Let’s have a rational conversation.
By Sherwood MacVeigh
I was recently reading a book, “The Rosie Project.” Yes, it’s fictional, but it made me think.
Don, the lead character, a scientist/professor, just had a great night out with a colleague, Rosie. They were dancing, drinking and enjoying themselves. They share a cab – she asks him to come up. He says NO. Perplexed, Rosie asks Don straight up, “Do you find me attractive?” Don thinks long and hard about this – reviews all the “data” he’s collected about Rosie throughout the night and makes an assessment based on a comment she made earlier in the evening that she wants to be judged by her brain, not her body. So, Don decides to tell Rosie – the most beautiful woman he’s ever met – that he “hadn’t even noticed.”
Don, or should I say his character, is on the spectrum of autism per se. He appreciates logic and rational approaches to situations and decides based on information, that the best approach/response to anything lies within data. This type of rational thinking, void of emotion, is interesting to me. It allows the human mind to progress past the norms of others because we do not restrict the mind to think within emotional parameters. But, without emotion-how do you determine what is rational, what is honest?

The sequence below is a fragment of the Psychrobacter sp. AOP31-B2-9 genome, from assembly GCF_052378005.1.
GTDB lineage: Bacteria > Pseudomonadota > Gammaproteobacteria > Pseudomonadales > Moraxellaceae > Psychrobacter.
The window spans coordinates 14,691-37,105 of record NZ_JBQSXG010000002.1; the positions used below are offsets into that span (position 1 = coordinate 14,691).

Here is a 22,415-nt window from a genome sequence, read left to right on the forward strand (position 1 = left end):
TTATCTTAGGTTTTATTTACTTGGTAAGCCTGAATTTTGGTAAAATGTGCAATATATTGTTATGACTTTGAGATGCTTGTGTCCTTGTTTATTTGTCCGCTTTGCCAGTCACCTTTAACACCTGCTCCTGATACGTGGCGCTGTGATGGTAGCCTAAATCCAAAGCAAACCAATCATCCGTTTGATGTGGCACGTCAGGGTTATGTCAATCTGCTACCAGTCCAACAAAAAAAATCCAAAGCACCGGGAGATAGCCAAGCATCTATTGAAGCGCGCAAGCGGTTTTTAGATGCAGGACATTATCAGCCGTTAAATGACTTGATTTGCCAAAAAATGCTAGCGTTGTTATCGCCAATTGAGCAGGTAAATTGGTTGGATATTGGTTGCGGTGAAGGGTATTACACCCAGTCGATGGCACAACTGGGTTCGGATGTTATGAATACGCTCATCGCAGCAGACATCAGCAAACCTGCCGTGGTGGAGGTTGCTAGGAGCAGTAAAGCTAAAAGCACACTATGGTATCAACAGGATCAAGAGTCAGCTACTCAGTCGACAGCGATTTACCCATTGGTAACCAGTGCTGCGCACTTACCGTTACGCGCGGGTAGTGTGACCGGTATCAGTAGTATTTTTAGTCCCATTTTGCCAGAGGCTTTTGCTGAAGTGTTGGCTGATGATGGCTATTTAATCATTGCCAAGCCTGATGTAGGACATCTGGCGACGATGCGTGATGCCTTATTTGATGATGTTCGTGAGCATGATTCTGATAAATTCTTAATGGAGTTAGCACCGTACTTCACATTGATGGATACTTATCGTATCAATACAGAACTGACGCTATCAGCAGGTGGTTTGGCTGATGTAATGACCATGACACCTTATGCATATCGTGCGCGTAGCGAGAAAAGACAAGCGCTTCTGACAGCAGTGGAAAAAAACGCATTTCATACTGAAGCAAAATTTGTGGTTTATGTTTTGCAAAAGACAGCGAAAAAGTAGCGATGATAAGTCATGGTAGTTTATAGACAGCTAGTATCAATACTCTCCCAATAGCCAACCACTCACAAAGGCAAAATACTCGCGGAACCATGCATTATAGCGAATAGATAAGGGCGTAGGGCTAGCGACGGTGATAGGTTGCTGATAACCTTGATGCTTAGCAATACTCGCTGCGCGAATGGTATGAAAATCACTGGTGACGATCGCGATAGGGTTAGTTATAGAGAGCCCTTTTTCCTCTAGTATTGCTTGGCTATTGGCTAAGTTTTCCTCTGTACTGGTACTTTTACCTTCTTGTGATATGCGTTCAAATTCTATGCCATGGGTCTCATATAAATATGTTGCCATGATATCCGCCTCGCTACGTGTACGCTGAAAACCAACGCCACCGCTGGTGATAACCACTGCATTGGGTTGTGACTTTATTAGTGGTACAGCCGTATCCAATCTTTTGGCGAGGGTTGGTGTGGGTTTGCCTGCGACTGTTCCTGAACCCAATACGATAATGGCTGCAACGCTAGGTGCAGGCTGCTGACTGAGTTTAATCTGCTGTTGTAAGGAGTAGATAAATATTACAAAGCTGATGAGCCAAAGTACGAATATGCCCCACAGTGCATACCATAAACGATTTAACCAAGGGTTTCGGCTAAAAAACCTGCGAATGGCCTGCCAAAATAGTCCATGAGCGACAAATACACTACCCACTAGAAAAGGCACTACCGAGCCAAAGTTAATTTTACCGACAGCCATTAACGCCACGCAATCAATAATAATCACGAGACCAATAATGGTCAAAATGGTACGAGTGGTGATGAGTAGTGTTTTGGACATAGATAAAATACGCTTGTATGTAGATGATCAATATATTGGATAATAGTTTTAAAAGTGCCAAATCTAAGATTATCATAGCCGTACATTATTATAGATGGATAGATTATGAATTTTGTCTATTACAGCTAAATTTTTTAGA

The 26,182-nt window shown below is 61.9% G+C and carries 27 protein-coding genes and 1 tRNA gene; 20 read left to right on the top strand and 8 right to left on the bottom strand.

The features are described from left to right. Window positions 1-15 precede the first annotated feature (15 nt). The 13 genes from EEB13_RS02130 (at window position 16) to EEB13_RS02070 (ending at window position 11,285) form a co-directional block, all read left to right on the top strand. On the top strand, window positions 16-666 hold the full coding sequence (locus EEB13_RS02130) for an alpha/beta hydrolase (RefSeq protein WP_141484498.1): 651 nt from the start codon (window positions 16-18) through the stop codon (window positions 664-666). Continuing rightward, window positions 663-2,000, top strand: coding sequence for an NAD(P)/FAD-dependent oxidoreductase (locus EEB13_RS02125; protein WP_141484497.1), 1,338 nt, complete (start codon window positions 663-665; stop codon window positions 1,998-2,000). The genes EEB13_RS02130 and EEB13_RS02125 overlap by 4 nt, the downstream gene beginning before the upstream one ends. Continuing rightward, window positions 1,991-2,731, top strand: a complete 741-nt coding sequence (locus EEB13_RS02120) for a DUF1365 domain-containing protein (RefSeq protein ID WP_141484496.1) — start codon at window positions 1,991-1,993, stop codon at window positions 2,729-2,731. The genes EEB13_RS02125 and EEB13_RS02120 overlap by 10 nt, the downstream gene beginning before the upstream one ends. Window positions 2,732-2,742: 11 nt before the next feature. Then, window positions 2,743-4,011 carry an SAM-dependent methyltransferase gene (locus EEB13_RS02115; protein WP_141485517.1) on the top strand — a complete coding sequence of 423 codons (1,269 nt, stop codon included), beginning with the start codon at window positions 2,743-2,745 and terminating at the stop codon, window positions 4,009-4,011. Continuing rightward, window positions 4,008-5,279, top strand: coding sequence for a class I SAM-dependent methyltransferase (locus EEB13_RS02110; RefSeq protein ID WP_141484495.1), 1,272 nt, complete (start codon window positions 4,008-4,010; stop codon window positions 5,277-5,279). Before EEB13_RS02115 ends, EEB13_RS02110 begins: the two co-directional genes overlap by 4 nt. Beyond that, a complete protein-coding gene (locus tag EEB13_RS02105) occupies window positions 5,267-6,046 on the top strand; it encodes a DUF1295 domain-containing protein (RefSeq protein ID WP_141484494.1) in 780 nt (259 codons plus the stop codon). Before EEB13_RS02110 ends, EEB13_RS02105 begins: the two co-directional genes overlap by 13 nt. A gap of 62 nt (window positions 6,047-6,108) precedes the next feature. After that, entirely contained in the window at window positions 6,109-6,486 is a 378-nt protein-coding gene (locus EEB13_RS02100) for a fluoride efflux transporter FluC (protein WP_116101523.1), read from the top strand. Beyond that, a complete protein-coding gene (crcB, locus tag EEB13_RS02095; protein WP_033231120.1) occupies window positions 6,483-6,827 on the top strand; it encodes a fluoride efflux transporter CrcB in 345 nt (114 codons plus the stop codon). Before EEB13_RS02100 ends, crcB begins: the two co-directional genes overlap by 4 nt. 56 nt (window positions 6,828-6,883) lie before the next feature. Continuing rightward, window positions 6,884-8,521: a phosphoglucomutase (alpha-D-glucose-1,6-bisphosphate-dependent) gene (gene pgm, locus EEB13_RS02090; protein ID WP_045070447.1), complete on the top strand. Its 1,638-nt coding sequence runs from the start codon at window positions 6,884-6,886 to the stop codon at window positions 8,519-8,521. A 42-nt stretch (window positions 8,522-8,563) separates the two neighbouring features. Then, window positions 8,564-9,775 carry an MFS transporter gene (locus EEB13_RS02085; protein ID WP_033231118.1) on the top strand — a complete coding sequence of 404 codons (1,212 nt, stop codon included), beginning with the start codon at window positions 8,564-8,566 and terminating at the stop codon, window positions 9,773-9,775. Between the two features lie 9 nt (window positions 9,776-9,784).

As a brand strategist, mom of 4, wife, friend etc., etc., I find this rationale thinking, data driven communication extremely interesting. Minds and data are impacting the way we are communicating and how we connect to each other. We’re relying more heavily on data than ever before: texting, on-line purchasing and email. Companies are collecting data and people are just giving it away. We think data is void of hopes, dreams and desires and we’re not worried. Yet, because data is less than half the conversation, we’re getting used to more conversations being void of nonverbals which makes up 60% of communication. So when are we going to give up on emotion, too?
Don (remember him?), the character from the book; the one on the autism spectrum? He gave a very logical response, based on the data. But it wasn’t an honest response because it was void of emotion. Don ends up getting Rosie, but not because of the data. Because he discovers the logic in emotions to finally connect with Rosie, genuinely, honestly.
So, “let’s have a rational conversation?” No, that won’t work either. However, as our minds evolve and data becomes more influential, we do need to challenge ourselves to find the logic within our emotions – to have more honest, real, human conversations.